Nepal, a country that was never colonized, was only “opened to the outside world” in the 1950s.
Closed societies aren’t all that uncommon throughout history. At one time, Japan and China were “closed” to the West. Today, of course, North Korea is a closed country, although it apparently is toying with the idea of promoting its own brand of cruise-ship tourism.
But what does it mean to be a “closed country”? Are such countries simply xenophobic? Elitist? Scared of strangers? Correct in trying to protect themselves, just like individual homeowners are correct when locking their doors and windows?
Countries, like people, probably have a variety of reasons for building walls around themselves. China built a Wall to keep the “barbarians” out, and so the mindset seems to be that bad guys come from “out there.” Close the borders, and keep out the bad guys.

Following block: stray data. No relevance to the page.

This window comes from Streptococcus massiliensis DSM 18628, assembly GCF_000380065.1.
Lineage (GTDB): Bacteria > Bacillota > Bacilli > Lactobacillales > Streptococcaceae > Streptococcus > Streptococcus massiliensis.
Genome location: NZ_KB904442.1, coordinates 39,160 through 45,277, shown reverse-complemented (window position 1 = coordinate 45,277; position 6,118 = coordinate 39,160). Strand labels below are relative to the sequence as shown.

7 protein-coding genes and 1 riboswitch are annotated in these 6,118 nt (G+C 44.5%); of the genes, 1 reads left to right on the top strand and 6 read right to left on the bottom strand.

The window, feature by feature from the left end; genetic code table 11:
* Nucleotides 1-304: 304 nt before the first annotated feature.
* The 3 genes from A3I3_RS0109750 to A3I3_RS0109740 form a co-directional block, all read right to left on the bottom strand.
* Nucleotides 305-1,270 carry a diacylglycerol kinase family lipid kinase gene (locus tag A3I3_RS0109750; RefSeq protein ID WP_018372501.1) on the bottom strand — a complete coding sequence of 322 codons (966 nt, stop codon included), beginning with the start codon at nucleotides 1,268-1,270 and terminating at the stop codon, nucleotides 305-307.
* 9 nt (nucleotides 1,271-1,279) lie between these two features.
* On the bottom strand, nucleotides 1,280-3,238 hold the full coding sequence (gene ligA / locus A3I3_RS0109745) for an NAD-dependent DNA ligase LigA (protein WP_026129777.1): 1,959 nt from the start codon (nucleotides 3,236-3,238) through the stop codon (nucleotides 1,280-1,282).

Nepal and Tibet only has one legal border crossing; only opened in the 1980s, it was commissioned by the Chinese, who dubbed it “the Friendship Bridge.” According to Michael Palin, the Chinese border guards at the Friendship Bridge aren’t all that friendly, but the people he meets in his travels – in Nepal, Tibet, and elsewhere, almost inevitably are friendly. They never exhibit any animosity to him. Hospitality is still a virtue, even in countries with the highest fences and tightest border restrictions.
So perhaps the question is: Why are governments of closed countries so scared of their citizens meeting foreigners?
What are your thoughts about national borders? Are they just lines on a map? What real value and significance do they hold?
"Globalisation has made us more vulnerable. It creates a world without borders, and makes us painfully aware of the limitations of our present instruments, and of politics, to meet its challenges." -- Anna Lindh
"I'm competitive with myself. I always try to push past my own borders." -- Tyra Banks